Mahishasura Mardini cave megalithic south india

Margie Jones

The Mahishasuramardini cave, also known as the Mahishamardini mandapa, is found at the southern end of the site (known locally as Yamapuri). Excavated on the eastern scarp of a boulder on the main Mamallapuram hill, above it are the ruins of the Olakkannesvara temple.


According to Ramaswami, the temple is unfinished but what has been carved represents the ultimate in Tamil temple rock art. The cave has many panels, and their narrative follows the Markandeya Purana.


The front of the oblong mandapa is defined by four pillars and two pilasters. One of its original pillars was moved to the nearby Adivaraha temple, and was replaced with an incongruous, plain pillar. Portions of another pillar are damaged. Lions are part of the pillar architecture instead of the vyalas found in other Mamallapuram cave temples, consistent with its Durga theme. Uniquely, the temple’s interior artwork was completed before its facade details, ceiling or floor. Its southern pillar and pilaster are the only ones which have been finished. The temple is an example of parallel construction by multiple artisans.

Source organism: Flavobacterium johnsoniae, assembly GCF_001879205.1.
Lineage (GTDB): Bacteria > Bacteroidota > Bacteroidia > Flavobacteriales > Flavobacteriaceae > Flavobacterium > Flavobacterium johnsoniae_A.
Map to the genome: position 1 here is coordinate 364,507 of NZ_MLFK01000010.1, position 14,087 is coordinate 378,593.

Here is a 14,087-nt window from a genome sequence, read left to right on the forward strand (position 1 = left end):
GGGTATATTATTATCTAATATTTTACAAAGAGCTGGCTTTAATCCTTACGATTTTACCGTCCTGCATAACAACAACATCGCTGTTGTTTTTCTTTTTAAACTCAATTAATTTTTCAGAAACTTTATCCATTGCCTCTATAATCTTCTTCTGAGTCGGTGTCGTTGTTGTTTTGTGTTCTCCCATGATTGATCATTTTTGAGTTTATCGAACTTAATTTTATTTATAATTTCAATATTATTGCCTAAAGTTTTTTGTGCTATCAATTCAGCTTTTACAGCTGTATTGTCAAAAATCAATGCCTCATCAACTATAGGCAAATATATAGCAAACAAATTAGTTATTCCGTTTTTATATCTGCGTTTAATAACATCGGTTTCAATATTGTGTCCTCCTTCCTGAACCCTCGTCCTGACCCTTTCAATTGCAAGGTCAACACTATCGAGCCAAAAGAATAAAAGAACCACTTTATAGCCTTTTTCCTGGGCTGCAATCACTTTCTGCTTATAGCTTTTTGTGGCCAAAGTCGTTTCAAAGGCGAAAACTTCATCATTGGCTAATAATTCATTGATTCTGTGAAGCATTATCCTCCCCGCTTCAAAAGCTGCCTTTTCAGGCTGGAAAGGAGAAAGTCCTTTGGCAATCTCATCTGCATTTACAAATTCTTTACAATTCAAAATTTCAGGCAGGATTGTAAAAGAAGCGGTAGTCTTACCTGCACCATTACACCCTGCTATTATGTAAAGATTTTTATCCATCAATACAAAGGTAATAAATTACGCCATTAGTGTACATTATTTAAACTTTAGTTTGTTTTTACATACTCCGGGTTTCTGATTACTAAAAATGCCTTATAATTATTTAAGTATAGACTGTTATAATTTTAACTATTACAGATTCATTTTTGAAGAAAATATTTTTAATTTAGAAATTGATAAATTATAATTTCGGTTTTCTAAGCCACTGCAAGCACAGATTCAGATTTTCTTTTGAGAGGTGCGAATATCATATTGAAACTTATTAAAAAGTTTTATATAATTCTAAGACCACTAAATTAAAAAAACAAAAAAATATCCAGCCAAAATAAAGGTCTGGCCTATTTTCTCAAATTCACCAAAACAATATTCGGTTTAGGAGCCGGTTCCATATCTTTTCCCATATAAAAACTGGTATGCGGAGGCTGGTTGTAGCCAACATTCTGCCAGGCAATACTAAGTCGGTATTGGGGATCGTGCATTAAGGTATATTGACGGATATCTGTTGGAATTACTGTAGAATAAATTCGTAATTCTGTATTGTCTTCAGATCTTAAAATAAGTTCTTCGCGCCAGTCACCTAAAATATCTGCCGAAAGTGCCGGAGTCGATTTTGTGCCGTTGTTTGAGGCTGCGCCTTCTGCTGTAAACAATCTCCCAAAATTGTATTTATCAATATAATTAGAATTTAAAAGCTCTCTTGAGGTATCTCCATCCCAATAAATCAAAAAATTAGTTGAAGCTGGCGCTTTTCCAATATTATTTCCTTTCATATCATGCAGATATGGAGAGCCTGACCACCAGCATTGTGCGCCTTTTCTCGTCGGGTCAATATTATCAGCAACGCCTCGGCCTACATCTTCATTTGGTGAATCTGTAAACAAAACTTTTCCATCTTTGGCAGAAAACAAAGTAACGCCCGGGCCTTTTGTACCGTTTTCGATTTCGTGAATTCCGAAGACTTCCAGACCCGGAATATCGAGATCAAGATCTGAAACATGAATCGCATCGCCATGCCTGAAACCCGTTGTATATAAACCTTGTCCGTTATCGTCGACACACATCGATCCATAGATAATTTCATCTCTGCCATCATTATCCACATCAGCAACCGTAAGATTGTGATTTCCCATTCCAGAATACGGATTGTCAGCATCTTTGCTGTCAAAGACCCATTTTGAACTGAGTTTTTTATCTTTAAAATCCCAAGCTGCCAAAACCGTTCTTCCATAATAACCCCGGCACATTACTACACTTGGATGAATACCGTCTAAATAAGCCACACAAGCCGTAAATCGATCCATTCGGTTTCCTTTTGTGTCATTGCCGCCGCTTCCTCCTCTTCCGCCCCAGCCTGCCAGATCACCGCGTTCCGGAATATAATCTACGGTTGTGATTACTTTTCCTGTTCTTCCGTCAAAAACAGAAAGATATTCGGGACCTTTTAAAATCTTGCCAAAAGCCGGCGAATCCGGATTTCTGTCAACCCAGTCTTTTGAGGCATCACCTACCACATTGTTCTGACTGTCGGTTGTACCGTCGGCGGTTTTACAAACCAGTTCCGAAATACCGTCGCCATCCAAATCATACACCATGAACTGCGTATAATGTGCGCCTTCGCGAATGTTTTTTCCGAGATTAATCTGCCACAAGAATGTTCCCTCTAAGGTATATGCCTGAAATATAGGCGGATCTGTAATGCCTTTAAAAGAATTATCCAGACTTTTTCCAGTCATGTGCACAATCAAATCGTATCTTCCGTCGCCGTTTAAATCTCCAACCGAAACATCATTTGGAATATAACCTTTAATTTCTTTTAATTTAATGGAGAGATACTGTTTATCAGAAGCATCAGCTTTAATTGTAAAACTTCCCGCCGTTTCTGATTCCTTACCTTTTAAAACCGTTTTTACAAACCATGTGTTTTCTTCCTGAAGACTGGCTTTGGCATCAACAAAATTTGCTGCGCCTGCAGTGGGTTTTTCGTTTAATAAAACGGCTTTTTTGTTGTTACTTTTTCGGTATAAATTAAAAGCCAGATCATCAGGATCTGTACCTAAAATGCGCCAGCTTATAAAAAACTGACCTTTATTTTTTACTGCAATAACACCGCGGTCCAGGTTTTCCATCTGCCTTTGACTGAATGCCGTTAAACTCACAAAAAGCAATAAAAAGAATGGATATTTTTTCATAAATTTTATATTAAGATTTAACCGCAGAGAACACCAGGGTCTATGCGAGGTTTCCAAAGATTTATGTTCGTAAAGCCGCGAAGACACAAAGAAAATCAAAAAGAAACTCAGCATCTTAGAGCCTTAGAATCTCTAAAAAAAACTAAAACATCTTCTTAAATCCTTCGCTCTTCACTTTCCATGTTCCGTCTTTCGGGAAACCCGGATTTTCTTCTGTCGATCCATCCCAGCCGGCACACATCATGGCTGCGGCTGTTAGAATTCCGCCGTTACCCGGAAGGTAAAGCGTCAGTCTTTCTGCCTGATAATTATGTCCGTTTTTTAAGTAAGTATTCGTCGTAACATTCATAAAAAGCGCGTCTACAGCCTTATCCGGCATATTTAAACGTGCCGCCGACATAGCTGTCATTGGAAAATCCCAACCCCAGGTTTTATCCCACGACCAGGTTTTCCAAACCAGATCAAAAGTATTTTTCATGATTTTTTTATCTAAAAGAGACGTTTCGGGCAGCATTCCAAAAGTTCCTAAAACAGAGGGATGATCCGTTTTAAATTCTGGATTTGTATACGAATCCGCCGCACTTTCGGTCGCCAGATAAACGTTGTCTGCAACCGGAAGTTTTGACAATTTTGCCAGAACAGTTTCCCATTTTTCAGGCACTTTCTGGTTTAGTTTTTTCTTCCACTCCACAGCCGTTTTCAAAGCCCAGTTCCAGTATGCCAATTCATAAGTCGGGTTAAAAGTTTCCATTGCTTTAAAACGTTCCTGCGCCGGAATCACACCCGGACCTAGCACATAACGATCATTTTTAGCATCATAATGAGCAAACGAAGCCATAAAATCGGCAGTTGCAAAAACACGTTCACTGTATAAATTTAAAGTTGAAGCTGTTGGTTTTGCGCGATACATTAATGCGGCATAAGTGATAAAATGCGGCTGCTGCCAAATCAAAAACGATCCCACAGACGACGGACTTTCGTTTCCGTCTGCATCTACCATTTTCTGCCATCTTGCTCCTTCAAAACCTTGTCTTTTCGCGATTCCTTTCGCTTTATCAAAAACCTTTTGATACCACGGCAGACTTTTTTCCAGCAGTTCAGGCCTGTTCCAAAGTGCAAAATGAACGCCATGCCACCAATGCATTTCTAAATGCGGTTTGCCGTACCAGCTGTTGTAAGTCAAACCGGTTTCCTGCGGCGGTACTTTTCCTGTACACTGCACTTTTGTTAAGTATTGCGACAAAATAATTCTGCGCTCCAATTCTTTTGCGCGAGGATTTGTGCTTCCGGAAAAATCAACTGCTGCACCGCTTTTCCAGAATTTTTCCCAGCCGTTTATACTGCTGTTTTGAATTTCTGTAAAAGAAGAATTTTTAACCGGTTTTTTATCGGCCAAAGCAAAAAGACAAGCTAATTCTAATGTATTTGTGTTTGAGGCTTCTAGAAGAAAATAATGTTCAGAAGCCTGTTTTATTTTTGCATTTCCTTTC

The mandapa has three shrine cells connected to a central, trapezoidal hall. The floor level of the side shrines are about a foot higher than the central shrine.

In the central shrine is a large rock relief of Somaskanda, with Shiva seated in a Sukhasana (cross-legged) yoga posture and Parvati next to him with the infant Skanda. Behind them are a standing Brahma, Vishnu and Surya.


On the northern wall of the temple hall is the Mahishasuramardini legend rock relief, one the most intricately-carved in the Mamallapuram monuments.


On the southern wall of the hall is a carving of the Anantasayi Vishnu narrative with Madhu and Kaitabha. Both layouts are symmetrical.


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